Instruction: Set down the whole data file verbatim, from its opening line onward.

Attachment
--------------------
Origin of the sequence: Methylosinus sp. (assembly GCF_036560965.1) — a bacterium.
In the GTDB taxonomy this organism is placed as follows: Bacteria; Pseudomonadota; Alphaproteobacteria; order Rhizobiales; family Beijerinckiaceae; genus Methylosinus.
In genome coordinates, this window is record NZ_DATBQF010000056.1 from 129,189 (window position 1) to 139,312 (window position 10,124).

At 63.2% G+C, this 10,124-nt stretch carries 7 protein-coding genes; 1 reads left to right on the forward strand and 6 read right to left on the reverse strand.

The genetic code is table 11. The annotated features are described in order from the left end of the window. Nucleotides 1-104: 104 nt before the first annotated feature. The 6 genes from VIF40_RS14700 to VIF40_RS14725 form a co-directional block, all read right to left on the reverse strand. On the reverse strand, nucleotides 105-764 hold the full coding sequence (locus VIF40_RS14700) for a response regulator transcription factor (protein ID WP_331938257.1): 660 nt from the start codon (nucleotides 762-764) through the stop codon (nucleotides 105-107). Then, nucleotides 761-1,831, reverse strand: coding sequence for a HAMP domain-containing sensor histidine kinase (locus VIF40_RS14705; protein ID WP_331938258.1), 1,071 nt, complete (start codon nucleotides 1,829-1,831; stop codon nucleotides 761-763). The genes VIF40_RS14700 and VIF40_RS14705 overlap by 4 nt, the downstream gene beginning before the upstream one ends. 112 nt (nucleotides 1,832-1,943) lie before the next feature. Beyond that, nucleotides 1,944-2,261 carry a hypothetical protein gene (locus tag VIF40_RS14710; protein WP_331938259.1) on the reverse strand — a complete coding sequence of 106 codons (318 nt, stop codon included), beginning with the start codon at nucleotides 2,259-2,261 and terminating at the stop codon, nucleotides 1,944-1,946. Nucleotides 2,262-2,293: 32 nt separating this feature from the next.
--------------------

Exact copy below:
Origin of the sequence: Methylosinus sp. (assembly GCF_036560965.1) — a bacterium.
In the GTDB taxonomy this organism is placed as follows: Bacteria; Pseudomonadota; Alphaproteobacteria; order Rhizobiales; family Beijerinckiaceae; genus Methylosinus.
In genome coordinates, this window is record NZ_DATBQF010000056.1 from 129,189 (window position 1) to 139,312 (window position 10,124).

At 63.2% G+C, this 10,124-nt stretch carries 7 protein-coding genes; 1 reads left to right on the forward strand and 6 read right to left on the reverse strand.

The genetic code is table 11. The annotated features are described in order from the left end of the window. Nucleotides 1-104: 104 nt before the first annotated feature. The 6 genes from VIF40_RS14700 to VIF40_RS14725 form a co-directional block, all read right to left on the reverse strand. On the reverse strand, nucleotides 105-764 hold the full coding sequence (locus VIF40_RS14700) for a response regulator transcription factor (protein ID WP_331938257.1): 660 nt from the start codon (nucleotides 762-764) through the stop codon (nucleotides 105-107). Then, nucleotides 761-1,831, reverse strand: coding sequence for a HAMP domain-containing sensor histidine kinase (locus VIF40_RS14705; protein ID WP_331938258.1), 1,071 nt, complete (start codon nucleotides 1,829-1,831; stop codon nucleotides 761-763). The genes VIF40_RS14700 and VIF40_RS14705 overlap by 4 nt, the downstream gene beginning before the upstream one ends. 112 nt (nucleotides 1,832-1,943) lie before the next feature. Beyond that, nucleotides 1,944-2,261 carry a hypothetical protein gene (locus tag VIF40_RS14710; protein WP_331938259.1) on the reverse strand — a complete coding sequence of 106 codons (318 nt, stop codon included), beginning with the start codon at nucleotides 2,259-2,261 and terminating at the stop codon, nucleotides 1,944-1,946. Nucleotides 2,262-2,293: 32 nt separating this feature from the next.